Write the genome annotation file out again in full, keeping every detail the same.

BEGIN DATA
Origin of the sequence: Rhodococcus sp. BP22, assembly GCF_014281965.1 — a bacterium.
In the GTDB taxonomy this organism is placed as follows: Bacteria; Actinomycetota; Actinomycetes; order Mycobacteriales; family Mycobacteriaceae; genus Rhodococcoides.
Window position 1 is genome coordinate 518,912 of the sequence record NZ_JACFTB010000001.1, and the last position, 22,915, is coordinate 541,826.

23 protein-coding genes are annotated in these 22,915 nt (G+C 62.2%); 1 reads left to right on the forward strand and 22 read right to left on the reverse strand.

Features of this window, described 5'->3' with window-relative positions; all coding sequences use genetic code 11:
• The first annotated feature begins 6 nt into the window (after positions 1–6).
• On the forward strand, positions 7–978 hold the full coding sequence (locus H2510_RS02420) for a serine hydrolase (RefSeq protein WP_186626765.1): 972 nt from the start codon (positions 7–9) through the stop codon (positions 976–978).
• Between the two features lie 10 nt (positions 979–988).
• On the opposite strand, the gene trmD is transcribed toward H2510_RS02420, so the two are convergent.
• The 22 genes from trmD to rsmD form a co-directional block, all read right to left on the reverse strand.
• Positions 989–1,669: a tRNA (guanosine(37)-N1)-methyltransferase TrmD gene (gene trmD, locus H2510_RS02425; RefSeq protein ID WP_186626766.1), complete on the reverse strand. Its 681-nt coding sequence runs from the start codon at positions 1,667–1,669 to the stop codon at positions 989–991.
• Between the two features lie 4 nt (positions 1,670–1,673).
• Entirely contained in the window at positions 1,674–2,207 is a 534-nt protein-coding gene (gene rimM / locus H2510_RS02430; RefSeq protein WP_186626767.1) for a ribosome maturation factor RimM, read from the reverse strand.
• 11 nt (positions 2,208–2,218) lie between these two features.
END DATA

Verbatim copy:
Origin of the sequence: Rhodococcus sp. BP22, assembly GCF_014281965.1 — a bacterium.
In the GTDB taxonomy this organism is placed as follows: Bacteria; Actinomycetota; Actinomycetes; order Mycobacteriales; family Mycobacteriaceae; genus Rhodococcoides.
Window position 1 is genome coordinate 518,912 of the sequence record NZ_JACFTB010000001.1, and the last position, 22,915, is coordinate 541,826.

23 protein-coding genes are annotated in these 22,915 nt (G+C 62.2%); 1 reads left to right on the forward strand and 22 read right to left on the reverse strand.

Features of this window, described 5'->3' with window-relative positions; all coding sequences use genetic code 11:
• The first annotated feature begins 6 nt into the window (after positions 1–6).
• On the forward strand, positions 7–978 hold the full coding sequence (locus H2510_RS02420) for a serine hydrolase (RefSeq protein WP_186626765.1): 972 nt from the start codon (positions 7–9) through the stop codon (positions 976–978).
• Between the two features lie 10 nt (positions 979–988).
• On the opposite strand, the gene trmD is transcribed toward H2510_RS02420, so the two are convergent.
• The 22 genes from trmD to rsmD form a co-directional block, all read right to left on the reverse strand.
• Positions 989–1,669: a tRNA (guanosine(37)-N1)-methyltransferase TrmD gene (gene trmD, locus H2510_RS02425; RefSeq protein ID WP_186626766.1), complete on the reverse strand. Its 681-nt coding sequence runs from the start codon at positions 1,667–1,669 to the stop codon at positions 989–991.
• Between the two features lie 4 nt (positions 1,670–1,673).
• Entirely contained in the window at positions 1,674–2,207 is a 534-nt protein-coding gene (gene rimM / locus H2510_RS02430; RefSeq protein WP_186626767.1) for a ribosome maturation factor RimM, read from the reverse strand.
• 11 nt (positions 2,208–2,218) lie between these two features.